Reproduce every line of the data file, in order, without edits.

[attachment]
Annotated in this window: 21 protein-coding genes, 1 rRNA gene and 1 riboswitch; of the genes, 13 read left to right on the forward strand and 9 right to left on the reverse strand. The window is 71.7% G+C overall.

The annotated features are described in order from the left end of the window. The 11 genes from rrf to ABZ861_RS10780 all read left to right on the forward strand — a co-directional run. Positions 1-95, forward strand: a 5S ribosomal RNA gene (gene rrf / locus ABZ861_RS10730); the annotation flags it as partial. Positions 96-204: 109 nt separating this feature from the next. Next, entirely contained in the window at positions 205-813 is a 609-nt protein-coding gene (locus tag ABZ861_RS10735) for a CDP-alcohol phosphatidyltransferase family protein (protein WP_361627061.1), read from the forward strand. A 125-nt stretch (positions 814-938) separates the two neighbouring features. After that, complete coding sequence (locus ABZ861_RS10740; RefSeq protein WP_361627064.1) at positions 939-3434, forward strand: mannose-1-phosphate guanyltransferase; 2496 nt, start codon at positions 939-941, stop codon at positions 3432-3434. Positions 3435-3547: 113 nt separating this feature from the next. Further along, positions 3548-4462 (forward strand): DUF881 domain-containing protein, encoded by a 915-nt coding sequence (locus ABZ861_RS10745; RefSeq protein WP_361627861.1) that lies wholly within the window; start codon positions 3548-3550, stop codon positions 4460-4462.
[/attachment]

Annotated in this window: 21 protein-coding genes, 1 rRNA gene and 1 riboswitch; of the genes, 13 read left to right on the forward strand and 9 right to left on the reverse strand. The window is 71.7% G+C overall.

The annotated features are described in order from the left end of the window. The 11 genes from rrf to ABZ861_RS10780 all read left to right on the forward strand — a co-directional run. Positions 1-95, forward strand: a 5S ribosomal RNA gene (gene rrf / locus ABZ861_RS10730); the annotation flags it as partial. Positions 96-204: 109 nt separating this feature from the next. Next, entirely contained in the window at positions 205-813 is a 609-nt protein-coding gene (locus tag ABZ861_RS10735) for a CDP-alcohol phosphatidyltransferase family protein (protein WP_361627061.1), read from the forward strand. A 125-nt stretch (positions 814-938) separates the two neighbouring features. After that, complete coding sequence (locus ABZ861_RS10740; RefSeq protein WP_361627064.1) at positions 939-3434, forward strand: mannose-1-phosphate guanyltransferase; 2496 nt, start codon at positions 939-941, stop codon at positions 3432-3434. Positions 3435-3547: 113 nt separating this feature from the next. Further along, positions 3548-4462 (forward strand): DUF881 domain-containing protein, encoded by a 915-nt coding sequence (locus ABZ861_RS10745; RefSeq protein WP_361627861.1) that lies wholly within the window; start codon positions 3548-3550, stop codon positions 4460-4462.